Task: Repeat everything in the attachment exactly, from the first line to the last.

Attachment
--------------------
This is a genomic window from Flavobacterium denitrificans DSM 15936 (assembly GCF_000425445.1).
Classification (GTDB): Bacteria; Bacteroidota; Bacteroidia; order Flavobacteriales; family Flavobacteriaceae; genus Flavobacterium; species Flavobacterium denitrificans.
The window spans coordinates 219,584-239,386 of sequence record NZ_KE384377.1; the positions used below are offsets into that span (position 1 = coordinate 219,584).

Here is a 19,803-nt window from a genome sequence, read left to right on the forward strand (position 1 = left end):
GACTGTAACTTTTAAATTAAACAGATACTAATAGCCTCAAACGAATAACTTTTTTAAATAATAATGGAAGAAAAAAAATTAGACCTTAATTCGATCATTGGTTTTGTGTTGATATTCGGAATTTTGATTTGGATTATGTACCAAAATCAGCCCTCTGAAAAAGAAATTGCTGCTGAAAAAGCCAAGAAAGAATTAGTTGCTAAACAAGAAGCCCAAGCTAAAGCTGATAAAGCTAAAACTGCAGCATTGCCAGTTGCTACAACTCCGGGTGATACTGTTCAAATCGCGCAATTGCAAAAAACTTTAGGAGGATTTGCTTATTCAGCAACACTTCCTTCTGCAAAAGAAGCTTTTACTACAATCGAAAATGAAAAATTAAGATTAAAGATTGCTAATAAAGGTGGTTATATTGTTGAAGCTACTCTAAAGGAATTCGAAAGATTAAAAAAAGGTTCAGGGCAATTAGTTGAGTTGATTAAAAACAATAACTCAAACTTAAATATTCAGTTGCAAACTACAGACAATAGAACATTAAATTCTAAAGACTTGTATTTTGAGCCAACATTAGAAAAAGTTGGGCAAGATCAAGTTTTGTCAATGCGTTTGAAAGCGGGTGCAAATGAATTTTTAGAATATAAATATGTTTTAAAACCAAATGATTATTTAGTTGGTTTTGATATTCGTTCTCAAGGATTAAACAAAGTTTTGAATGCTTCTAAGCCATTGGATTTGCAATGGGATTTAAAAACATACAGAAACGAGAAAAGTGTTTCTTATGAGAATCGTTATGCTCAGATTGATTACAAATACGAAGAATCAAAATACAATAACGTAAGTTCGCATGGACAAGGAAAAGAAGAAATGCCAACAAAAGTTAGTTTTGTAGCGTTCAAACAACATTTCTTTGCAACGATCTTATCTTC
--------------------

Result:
This is a genomic window from Flavobacterium denitrificans DSM 15936 (assembly GCF_000425445.1).
Classification (GTDB): Bacteria; Bacteroidota; Bacteroidia; order Flavobacteriales; family Flavobacteriaceae; genus Flavobacterium; species Flavobacterium denitrificans.
The window spans coordinates 219,584-239,386 of sequence record NZ_KE384377.1; the positions used below are offsets into that span (position 1 = coordinate 219,584).

Here is a 19,803-nt window from a genome sequence, read left to right on the forward strand (position 1 = left end):
GACTGTAACTTTTAAATTAAACAGATACTAATAGCCTCAAACGAATAACTTTTTTAAATAATAATGGAAGAAAAAAAATTAGACCTTAATTCGATCATTGGTTTTGTGTTGATATTCGGAATTTTGATTTGGATTATGTACCAAAATCAGCCCTCTGAAAAAGAAATTGCTGCTGAAAAAGCCAAGAAAGAATTAGTTGCTAAACAAGAAGCCCAAGCTAAAGCTGATAAAGCTAAAACTGCAGCATTGCCAGTTGCTACAACTCCGGGTGATACTGTTCAAATCGCGCAATTGCAAAAAACTTTAGGAGGATTTGCTTATTCAGCAACACTTCCTTCTGCAAAAGAAGCTTTTACTACAATCGAAAATGAAAAATTAAGATTAAAGATTGCTAATAAAGGTGGTTATATTGTTGAAGCTACTCTAAAGGAATTCGAAAGATTAAAAAAAGGTTCAGGGCAATTAGTTGAGTTGATTAAAAACAATAACTCAAACTTAAATATTCAGTTGCAAACTACAGACAATAGAACATTAAATTCTAAAGACTTGTATTTTGAGCCAACATTAGAAAAAGTTGGGCAAGATCAAGTTTTGTCAATGCGTTTGAAAGCGGGTGCAAATGAATTTTTAGAATATAAATATGTTTTAAAACCAAATGATTATTTAGTTGGTTTTGATATTCGTTCTCAAGGATTAAACAAAGTTTTGAATGCTTCTAAGCCATTGGATTTGCAATGGGATTTAAAAACATACAGAAACGAGAAAAGTGTTTCTTATGAGAATCGTTATGCTCAGATTGATTACAAATACGAAGAATCAAAATACAATAACGTAAGTTCGCATGGACAAGGAAAAGAAGAAATGCCAACAAAAGTTAGTTTTGTAGCGTTCAAACAACATTTCTTTGCAACGATCTTATCTTC